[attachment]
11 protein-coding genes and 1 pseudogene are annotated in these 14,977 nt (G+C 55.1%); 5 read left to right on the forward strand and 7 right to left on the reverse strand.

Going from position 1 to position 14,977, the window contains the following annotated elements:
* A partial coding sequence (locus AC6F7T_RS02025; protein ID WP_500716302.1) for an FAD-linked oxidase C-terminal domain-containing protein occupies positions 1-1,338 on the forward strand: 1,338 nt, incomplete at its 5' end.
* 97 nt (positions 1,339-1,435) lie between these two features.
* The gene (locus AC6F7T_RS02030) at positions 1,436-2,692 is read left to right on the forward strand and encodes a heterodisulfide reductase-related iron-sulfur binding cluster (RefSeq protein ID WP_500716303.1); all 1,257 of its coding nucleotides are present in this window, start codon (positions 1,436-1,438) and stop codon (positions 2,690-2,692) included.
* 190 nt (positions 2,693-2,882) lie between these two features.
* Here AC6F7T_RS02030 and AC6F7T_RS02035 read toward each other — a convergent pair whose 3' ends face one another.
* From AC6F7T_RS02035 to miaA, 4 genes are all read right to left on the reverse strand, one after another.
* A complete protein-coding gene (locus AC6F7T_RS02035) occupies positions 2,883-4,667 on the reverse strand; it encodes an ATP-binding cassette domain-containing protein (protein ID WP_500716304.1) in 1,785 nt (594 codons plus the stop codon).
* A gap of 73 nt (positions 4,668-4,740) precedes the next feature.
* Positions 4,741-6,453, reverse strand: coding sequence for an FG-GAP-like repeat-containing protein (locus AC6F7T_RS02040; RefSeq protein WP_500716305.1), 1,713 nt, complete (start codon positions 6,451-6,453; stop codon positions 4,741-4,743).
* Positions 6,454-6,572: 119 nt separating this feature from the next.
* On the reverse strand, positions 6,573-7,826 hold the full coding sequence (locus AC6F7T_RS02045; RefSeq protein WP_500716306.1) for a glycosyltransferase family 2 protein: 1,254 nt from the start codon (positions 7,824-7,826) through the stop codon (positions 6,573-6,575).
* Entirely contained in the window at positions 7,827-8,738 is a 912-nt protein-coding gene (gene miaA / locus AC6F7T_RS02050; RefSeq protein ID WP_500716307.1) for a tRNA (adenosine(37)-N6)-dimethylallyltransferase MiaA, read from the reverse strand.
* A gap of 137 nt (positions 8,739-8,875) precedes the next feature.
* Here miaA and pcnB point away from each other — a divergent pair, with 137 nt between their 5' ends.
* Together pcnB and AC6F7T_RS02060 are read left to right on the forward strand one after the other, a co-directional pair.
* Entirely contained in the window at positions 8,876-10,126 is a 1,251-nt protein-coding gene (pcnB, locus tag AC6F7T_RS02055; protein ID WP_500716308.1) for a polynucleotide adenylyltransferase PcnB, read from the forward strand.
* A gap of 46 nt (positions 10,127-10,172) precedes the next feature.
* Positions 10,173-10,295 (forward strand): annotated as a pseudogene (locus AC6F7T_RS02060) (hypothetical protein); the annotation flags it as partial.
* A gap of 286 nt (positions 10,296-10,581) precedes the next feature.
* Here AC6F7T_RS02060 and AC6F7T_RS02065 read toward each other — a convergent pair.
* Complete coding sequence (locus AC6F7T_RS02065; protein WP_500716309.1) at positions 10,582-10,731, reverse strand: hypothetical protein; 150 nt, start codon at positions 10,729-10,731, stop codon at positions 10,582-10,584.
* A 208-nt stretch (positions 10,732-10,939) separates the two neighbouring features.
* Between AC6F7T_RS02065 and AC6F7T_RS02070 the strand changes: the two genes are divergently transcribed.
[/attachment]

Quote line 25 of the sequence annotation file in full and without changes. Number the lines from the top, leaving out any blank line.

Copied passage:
* Between AC6F7T_RS02065 and AC6F7T_RS02070 the strand changes: the two genes are divergently transcribed.